Discussion

We argue that ethical investigations for neuromodulation techniques are timely and important, and discussions should go beyond the immediate goals of patient safety, consent, and risk and benefit, to consider broader ethical concepts such as authenticity and autonomy.

Review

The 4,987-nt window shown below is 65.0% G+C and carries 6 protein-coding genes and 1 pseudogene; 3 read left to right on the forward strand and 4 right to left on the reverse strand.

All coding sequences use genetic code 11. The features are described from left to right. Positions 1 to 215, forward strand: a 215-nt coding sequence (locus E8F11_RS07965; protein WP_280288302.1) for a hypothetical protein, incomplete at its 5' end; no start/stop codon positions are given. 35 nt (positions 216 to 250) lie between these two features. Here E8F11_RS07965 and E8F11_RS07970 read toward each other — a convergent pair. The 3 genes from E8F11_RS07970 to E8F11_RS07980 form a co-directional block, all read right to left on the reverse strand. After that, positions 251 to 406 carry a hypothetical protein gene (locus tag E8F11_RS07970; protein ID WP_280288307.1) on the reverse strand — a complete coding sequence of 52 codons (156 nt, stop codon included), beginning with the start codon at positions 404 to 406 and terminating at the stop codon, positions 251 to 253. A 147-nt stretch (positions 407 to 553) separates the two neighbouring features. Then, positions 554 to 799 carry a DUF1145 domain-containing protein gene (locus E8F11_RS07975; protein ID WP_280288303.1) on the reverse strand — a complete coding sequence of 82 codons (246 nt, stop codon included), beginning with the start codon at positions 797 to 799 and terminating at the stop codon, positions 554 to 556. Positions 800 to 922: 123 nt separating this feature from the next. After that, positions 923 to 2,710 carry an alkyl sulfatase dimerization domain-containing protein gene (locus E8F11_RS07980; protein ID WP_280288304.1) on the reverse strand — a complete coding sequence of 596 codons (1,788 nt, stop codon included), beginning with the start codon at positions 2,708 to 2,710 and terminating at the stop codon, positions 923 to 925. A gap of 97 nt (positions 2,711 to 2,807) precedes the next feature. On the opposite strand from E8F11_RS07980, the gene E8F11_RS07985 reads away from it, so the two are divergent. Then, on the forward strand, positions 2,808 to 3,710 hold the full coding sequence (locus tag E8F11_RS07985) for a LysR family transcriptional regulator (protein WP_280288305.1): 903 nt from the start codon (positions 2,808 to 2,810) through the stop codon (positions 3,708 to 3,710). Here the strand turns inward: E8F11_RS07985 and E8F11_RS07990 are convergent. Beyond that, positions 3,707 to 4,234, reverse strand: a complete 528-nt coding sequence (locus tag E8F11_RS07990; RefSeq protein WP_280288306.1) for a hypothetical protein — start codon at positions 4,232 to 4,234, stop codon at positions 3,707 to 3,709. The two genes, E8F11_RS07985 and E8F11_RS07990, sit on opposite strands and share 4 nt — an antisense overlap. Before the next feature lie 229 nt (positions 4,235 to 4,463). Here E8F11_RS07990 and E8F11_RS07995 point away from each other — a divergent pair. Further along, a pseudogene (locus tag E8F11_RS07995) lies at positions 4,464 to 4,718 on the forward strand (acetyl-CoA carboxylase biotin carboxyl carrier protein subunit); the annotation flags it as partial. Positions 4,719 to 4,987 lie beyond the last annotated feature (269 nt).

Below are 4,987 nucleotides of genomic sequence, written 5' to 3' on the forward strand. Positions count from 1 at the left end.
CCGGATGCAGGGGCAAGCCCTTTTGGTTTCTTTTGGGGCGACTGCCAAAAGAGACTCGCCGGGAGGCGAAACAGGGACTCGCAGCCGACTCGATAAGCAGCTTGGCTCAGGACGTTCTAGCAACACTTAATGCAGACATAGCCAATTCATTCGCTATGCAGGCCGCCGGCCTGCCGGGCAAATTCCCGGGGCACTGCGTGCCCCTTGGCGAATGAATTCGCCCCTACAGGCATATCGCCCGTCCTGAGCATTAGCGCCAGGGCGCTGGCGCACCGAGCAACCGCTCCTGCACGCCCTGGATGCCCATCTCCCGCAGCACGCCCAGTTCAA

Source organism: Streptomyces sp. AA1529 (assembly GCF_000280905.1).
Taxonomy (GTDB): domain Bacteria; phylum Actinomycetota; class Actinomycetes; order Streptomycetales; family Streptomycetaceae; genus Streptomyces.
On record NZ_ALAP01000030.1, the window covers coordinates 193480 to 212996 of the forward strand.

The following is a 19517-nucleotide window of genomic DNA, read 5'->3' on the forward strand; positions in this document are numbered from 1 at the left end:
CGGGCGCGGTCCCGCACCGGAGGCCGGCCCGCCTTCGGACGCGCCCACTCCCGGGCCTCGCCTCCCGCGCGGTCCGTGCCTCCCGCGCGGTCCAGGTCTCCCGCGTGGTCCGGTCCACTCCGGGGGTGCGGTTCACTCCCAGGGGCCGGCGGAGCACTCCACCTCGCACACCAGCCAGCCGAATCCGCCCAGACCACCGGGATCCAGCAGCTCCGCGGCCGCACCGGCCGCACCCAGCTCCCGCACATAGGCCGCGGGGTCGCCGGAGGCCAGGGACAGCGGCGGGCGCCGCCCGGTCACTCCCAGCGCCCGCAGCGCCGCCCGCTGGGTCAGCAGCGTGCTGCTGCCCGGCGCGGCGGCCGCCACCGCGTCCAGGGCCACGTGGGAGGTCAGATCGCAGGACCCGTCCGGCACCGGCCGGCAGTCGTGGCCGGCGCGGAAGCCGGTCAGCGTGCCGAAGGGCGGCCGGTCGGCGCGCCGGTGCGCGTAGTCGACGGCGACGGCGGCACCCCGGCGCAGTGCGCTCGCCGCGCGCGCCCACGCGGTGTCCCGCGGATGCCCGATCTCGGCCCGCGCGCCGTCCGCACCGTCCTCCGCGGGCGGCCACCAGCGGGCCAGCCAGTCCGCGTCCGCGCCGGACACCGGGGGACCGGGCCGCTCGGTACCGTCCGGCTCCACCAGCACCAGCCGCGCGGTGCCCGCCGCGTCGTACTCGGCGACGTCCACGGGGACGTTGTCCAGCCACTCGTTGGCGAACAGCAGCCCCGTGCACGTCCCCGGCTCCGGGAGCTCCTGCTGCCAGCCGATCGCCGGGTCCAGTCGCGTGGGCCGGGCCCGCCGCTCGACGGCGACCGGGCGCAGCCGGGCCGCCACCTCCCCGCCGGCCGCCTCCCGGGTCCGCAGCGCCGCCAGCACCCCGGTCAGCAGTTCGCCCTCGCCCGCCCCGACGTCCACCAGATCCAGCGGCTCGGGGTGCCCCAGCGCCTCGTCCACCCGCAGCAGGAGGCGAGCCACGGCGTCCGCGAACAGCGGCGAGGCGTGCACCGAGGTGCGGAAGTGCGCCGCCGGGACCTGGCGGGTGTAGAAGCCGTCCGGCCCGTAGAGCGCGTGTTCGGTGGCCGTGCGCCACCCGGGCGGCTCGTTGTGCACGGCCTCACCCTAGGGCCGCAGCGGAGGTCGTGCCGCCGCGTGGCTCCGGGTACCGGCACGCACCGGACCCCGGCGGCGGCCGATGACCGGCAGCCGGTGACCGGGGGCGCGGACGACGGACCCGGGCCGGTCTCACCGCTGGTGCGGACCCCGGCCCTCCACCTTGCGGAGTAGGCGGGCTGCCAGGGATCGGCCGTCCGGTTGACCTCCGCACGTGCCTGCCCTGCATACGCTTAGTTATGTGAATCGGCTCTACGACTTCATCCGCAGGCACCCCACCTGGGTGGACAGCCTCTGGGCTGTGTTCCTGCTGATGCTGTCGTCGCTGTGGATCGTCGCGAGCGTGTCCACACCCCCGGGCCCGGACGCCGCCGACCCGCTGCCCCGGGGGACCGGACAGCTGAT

Recently, the US National Institute of Mental Health (NIMH) has moved towards a conceptualization of AN as a disorder of neurocircuitry which can be elucidated with modern tools and technological advances, especially genomics and neuroimaging [1]. At present, the aetiology and pathophysiology of AN are not completely known, yet genetic and neuroimaging studies are revealing greater insight into the underlying neural correlates which might be involved in the aetiology of AN. To date, neuroimaging, especially fMRI studies, suggest alterations in the dorsolateral prefrontal cortex area (DLPFC), insular, parietal and anterior cingulated cortex, all of which are areas involved in emotional processing, processing of reward, and body perception [2,3]. Traditionally, study paradigms used in neuroimaging have focused on investigating response to food and body stimuli, and illness-specific brain activity patterns related to symptoms. As has been acknowledged, underweight status is an ever-present confounder in investigations of AN, and while some studies indicate the presence of pre-existing traits [4] other studies indicate the existence of a scar effect due to underweight status or malnutrition [5]. At present, knowledge about the relationship between brain activity and illness, as informed by neuroimaging technologies, is correlational, yet findings are typically used as a rationale for the application of neuromodulation techniques to the treatment of AN. Neuromodulation techniques include invasive methods such as neurosurgery or deep brain stimulation (DBS), or non-invasive brain stimulation (NIBS), including repetitive transcranial stimulation (rTMS). Neuroimaging is seen as a promising tool to improve the efficacy of these techniques, especially rTMS by helping identify an appropriate stimulation target, which is considered to be a current main limitation [6].